The Applicant argued that the long period in which the antimicrobial solution is in the system allows a weaker antimicrobial system than that required in the cited art.

RULING

The Deputy Commissioner considers that the differences between the cited art and the claimed invention require persons of the art to apply an inventive step. At least the Examiner failed to cite similar features found in related systems that are required to substantiate the allegation of lack of inventive step.

The Deputy Commissioner disagrees with one allegation of the Examiner; that the Applicant failed to explain the advantages of the claimed invention over the prior art. The Deputy Commissioner does not consider that the Applicant has to provide external evidence that the invention is superior to the prior art. The advantageous feature(s) have to appear in the specification at the time of filing so that the Applicant does not invent during Examination. Furthermore, a different system that is not necessarily superior, but which operates in a different manner may be patentable, if the differences are not obvious to persons of the art.

In light of the above, IL 190482 is allowed for publication for third-party opposition.

COMMENT

The Deputy Commissioner notes that the Israel Law refers to an inventive step and then explains that a non-obvious difference that is not necessarily advantageous is all that is required.

To my mind, the US law requires the claimed invention to be non-obvious, whereas the UK and EP approach requires an inventive step. The wherein clause in the US points out a non-obvious feature, and the characterized by clause in Europe points to an inventive step. The two requirements are not the same.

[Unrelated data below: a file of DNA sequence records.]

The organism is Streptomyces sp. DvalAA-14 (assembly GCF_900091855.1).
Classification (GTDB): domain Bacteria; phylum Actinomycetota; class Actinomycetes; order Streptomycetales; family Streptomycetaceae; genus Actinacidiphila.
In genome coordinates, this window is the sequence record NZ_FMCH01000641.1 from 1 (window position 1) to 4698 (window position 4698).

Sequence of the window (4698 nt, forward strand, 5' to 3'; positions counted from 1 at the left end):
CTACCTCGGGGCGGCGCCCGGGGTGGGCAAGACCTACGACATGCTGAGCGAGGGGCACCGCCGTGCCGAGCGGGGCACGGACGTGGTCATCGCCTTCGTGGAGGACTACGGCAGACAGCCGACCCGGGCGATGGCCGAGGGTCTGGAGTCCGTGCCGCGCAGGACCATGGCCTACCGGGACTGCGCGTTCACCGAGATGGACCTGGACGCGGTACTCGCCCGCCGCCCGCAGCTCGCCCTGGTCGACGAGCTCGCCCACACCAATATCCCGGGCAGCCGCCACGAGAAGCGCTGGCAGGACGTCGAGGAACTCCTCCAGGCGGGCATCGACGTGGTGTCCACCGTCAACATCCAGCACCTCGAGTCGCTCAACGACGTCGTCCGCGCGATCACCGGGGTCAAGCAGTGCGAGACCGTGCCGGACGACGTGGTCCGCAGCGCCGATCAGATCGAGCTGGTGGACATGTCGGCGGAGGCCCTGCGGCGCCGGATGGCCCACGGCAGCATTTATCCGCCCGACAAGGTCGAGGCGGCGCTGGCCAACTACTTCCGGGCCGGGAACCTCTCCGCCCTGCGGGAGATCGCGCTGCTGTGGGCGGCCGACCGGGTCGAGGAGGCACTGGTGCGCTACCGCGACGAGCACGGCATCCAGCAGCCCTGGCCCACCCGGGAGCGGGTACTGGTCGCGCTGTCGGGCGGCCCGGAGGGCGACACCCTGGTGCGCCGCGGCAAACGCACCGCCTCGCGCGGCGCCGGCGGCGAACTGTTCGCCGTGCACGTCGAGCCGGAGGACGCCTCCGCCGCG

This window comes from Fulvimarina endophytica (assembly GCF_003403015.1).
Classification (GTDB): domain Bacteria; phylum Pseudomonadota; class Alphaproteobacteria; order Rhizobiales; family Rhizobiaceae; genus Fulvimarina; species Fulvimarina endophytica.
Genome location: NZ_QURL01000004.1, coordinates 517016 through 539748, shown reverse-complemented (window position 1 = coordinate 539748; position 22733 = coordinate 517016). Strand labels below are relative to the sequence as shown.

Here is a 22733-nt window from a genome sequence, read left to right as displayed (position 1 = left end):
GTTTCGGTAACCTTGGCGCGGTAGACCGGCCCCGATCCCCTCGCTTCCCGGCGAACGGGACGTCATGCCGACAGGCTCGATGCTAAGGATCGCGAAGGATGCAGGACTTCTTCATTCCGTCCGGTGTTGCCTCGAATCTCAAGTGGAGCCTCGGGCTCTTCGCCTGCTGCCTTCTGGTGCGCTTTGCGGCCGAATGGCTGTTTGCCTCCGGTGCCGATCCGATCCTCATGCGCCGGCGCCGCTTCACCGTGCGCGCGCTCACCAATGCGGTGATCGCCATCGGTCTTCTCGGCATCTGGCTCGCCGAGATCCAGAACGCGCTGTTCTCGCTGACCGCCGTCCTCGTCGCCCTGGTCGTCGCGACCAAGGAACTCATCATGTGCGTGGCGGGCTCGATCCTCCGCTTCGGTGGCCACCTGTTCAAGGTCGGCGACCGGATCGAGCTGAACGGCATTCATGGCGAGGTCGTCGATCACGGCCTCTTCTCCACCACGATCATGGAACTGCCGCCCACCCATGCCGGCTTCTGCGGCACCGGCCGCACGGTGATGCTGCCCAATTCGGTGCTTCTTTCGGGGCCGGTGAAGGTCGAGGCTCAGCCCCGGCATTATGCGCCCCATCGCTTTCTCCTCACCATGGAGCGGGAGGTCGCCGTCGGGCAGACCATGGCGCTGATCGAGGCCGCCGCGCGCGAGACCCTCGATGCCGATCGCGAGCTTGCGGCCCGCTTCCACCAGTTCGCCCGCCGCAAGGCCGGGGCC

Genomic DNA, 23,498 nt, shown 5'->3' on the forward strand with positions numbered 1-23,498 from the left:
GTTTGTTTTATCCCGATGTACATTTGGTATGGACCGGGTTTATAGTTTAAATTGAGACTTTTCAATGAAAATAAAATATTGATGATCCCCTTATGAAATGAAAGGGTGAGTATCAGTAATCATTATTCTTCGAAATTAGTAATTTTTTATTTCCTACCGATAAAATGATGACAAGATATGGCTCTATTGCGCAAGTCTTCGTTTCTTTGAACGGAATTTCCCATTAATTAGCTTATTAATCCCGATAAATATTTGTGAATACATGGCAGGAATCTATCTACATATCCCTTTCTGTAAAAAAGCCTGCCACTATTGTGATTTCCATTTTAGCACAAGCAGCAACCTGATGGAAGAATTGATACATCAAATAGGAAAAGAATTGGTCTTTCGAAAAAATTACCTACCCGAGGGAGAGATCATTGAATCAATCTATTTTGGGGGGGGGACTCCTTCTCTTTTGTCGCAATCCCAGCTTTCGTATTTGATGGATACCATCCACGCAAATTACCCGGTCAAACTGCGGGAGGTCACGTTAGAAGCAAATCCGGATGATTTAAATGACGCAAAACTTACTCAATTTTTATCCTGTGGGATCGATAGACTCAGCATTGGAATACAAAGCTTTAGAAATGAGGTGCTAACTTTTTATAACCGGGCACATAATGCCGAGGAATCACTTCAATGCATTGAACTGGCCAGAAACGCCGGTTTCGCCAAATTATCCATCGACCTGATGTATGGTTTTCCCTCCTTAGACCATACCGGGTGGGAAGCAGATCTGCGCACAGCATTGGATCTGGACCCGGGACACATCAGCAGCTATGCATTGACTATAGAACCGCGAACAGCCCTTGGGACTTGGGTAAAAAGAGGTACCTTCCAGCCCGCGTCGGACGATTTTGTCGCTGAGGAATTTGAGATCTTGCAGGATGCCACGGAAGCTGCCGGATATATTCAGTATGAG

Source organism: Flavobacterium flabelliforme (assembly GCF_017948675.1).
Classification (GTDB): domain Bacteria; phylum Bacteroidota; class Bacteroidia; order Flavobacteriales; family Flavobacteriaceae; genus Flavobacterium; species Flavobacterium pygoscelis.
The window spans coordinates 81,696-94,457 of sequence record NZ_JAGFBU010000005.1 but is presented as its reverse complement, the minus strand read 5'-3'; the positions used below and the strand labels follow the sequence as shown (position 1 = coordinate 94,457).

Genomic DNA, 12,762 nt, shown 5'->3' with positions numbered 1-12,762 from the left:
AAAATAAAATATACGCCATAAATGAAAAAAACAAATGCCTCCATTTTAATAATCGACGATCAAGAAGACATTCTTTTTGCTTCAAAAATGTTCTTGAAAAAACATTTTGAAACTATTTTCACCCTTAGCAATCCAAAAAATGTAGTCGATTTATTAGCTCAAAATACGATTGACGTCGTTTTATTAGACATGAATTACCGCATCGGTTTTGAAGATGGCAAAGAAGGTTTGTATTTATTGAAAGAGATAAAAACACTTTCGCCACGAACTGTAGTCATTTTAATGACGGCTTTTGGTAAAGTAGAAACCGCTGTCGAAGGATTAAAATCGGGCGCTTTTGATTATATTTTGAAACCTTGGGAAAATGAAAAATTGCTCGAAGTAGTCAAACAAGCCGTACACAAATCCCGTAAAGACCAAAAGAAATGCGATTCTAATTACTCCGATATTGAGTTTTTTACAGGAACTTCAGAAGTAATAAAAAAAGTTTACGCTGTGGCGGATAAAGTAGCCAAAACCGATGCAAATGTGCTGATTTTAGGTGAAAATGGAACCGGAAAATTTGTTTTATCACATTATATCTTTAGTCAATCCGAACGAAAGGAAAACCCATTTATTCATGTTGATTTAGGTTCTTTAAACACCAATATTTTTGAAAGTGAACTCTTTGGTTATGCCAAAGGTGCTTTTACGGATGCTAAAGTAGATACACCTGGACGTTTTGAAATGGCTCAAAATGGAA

That as may be, the US board of appeal rejected the invention in light of specific art. I think that for purposes of efficiency, the Deputy Commissioner should have referred the application back to the Examiner to consider that art in light with Israel law since one assumes that oppositions or cancellation proceedings will raise the issues found persuasive in the US. Then again, perhaps it is better for the Commissioner or a judge to consider such issues.


New Directives For Examining Israel Patent Applications

May 17, 2017
israel patent officeOn March 23, 2017, the Israeli Patent Office issued two new Directives; No. 034/2016 and 035/2016.  These apply to all patent applications having a first substantive Office Action that issued after March 27, 2017.

Unity of Invention
unityPatent applications may describe more than one invention but the claims should relate to one invention only. In applications where more than one invention is claimed, instead of issuing a lack of unity objection and letting applicant address the issue and elect a claim set to be examined, the Examiner will generally examine the first claimed invention appearing in the claims, but has the discretion to allow the Applicant to elect the invention to be examined. One cannot respond to an office action by replacing the claims to an examined invention by amending the claims to claim what the Examiner considers to be a separate invention. The applicant must file a divisional application to have non-elected inventions examined.
Use Claims
swiss claimsSwiss-type claims  of the form “Use of X in the preparation of a medication for the treatment of Z” are no longer acceptable unless the process for the preparation of the medicament is inventive per se). EPC 2000-style claims (X for use in/as Y) are, however, acceptable.